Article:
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The chief economic adviser has said the economy will grow by between 6 and 8 per cent in 2003-04 and growth may even touch 8 per cent. Six to 8 per cent is a sufficiently wide range for the prediction to be certain. In fact, thanks to the good monsoon and forecasts of a long winter, a bumper harvest is certain. Agricultural growth will therefore propel the economy closer to 8 per cent, something independent analysts are also unanimous about. Both the National Council of Agriculture and Economic Research and Credit Rating Information Services of India Limited have recently upped their forecasts to the plus 7 per cent range. From this the deduction that India is on track for the 8 per cent growth promised in the tenth plan (2002-07) is unwarranted. The 7 per cent plus growth this year rides on last year’s low base of 4.3 per cent growth. Final estimates may indeed reveal that the economy grew at a higher rate in 2002-03 and this may therefore reduce growth estimates for 2003-04. For the moment, with elections imminent, it suits the government to have a low base in 2003-04. Beyond the fortuitous circumstance of a low base in 2002-03, the CEA was not very forthcoming about what the government proposes about long-pending reforms, required for that long-term trend of 8 per cent.

The catalogue of reforms on the agenda has been listed in the Economic Survey for 2002-03. Admittedly, there has been some forward movement on roads and ports and there are signs that investment may be recovering. But there is not much the government can pat itself on the back for. Agro reforms remain elusive, as do labour market reforms. The CEA’s protestations notwithstanding, privatization has encountered a full stop, not a comma. While these reforms involve ministries other than North Block, what has happened to tax reform or slashing interest rates on small savings'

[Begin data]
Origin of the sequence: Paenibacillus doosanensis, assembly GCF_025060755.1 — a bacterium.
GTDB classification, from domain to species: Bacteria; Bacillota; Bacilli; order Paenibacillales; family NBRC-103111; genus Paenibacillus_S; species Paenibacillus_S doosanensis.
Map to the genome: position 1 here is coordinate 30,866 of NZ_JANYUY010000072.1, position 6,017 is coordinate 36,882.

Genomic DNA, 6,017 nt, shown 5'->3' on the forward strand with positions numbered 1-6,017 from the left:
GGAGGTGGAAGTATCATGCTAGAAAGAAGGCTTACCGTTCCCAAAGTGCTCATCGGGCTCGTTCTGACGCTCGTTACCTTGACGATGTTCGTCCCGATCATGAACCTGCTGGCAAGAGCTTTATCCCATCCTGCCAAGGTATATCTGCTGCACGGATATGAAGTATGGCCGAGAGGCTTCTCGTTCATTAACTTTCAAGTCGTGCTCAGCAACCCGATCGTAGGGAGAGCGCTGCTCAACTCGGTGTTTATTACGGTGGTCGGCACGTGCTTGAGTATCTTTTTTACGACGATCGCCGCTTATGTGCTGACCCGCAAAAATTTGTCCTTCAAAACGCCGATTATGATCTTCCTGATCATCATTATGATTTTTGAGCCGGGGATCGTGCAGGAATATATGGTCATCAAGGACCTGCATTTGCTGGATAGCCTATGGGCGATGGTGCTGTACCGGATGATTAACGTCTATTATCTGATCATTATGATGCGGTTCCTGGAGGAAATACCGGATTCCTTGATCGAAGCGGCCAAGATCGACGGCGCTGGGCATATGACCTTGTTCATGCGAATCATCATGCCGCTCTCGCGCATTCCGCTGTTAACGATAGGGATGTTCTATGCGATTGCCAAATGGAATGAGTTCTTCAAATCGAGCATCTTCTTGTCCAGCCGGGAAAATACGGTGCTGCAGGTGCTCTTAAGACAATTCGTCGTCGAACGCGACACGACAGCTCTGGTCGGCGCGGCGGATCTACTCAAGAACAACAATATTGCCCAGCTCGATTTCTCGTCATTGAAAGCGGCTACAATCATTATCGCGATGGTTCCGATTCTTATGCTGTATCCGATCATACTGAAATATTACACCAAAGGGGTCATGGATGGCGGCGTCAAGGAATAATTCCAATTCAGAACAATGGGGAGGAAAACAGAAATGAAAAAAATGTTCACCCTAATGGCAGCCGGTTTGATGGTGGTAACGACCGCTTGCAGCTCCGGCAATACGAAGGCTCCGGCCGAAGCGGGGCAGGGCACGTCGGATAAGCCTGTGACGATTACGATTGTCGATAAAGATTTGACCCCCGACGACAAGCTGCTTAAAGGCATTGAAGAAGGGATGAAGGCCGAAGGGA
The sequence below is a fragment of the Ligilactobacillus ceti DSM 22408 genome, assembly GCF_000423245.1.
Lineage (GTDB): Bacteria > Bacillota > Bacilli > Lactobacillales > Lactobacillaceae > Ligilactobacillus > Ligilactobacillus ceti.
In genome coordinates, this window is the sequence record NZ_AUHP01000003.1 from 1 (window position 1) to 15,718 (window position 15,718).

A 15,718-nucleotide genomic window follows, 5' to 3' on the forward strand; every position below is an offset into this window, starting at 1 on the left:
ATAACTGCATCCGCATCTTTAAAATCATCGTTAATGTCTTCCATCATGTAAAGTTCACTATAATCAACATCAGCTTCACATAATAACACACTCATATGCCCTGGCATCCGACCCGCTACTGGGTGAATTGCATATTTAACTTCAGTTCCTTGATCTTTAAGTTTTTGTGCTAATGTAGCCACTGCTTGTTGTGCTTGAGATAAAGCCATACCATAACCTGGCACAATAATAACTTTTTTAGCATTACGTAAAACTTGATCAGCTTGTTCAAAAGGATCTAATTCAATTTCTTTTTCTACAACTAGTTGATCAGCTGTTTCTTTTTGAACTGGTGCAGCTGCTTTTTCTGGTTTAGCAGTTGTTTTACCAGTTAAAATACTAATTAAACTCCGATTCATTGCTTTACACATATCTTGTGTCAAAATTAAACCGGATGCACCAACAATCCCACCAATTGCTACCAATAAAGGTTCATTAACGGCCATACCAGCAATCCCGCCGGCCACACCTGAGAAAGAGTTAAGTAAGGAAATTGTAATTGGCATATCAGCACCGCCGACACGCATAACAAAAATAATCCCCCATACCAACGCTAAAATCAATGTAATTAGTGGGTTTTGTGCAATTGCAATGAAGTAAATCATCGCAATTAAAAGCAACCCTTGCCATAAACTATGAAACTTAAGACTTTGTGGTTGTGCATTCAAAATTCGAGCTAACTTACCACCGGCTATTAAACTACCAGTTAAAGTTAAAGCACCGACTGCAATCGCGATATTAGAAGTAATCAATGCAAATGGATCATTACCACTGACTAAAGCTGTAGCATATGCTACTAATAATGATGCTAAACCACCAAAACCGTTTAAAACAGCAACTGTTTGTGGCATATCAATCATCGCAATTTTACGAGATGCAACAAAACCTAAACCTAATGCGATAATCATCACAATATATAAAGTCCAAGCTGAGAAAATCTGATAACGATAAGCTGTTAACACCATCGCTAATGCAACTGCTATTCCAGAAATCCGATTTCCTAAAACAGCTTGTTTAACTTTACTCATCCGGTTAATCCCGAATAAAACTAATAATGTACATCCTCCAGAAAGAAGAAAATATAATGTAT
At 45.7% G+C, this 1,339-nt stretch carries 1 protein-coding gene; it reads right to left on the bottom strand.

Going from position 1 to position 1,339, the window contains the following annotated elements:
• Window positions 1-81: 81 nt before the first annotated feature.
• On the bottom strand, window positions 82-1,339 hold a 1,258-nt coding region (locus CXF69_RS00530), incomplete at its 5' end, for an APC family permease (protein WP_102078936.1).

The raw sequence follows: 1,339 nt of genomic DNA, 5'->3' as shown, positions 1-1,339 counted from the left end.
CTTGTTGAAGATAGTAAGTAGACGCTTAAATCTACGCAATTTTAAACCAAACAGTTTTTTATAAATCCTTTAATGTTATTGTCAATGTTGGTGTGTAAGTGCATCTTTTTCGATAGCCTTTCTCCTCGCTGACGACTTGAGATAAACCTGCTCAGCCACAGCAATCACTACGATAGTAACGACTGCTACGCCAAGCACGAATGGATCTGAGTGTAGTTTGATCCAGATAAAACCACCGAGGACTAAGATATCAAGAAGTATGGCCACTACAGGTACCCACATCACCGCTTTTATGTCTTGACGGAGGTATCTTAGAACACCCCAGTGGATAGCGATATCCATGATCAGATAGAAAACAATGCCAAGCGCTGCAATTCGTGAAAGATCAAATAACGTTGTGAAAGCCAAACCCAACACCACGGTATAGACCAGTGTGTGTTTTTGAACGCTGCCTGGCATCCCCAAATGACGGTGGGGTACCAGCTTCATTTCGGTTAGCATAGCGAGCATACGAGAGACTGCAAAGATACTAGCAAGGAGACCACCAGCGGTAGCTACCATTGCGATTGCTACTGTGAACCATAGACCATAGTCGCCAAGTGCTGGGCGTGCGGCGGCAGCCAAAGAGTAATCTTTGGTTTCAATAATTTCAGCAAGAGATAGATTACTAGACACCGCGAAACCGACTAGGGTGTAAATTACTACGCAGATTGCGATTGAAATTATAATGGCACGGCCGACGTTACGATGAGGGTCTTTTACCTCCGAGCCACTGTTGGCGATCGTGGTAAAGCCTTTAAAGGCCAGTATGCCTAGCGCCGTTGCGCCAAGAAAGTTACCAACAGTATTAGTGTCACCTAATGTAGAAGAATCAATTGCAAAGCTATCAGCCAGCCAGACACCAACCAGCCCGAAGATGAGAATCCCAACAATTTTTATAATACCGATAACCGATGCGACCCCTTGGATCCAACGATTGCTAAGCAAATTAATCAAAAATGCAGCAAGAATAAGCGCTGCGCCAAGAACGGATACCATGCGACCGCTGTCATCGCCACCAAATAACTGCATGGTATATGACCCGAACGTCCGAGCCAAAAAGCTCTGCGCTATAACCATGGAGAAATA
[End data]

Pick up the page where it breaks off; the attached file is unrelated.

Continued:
What about the continued arbitrage taking place on foreign exchange reserves' These are areas within the purview of the finance ministry. The CEA’s expected answer that policy decisions are taken by the finance minister, and he merely defends the indefensible, is neither here nor there. Budget preparations, if a budget in 2004-05 is not temporarily replaced by a vote on account, are imminent. It is true that in a recent newspaper interview the finance minister discounted the quality of advice available to him in ministry, although advisers are not appointed without consulting him. But assuming that the finance minister is in a mood to listen, the CEA should go beyond seeking solace in last year’s low base. For a start, the Kelkar task force’s recommendations on tax reforms will do. Indeed, several rooms separate Mr Vijay Kelkar and Mr Ashok Lahiri in North Block. Is that the reason why Mr Lahiri was never very vociferous in pushing for Mr Kelkar’s recommendations last year' Almost one year has elapsed and that is sufficient for information to percolate from one room in North Block to another. The Kelkar recommendations will be a movement towards a more sustained 8 per cent.

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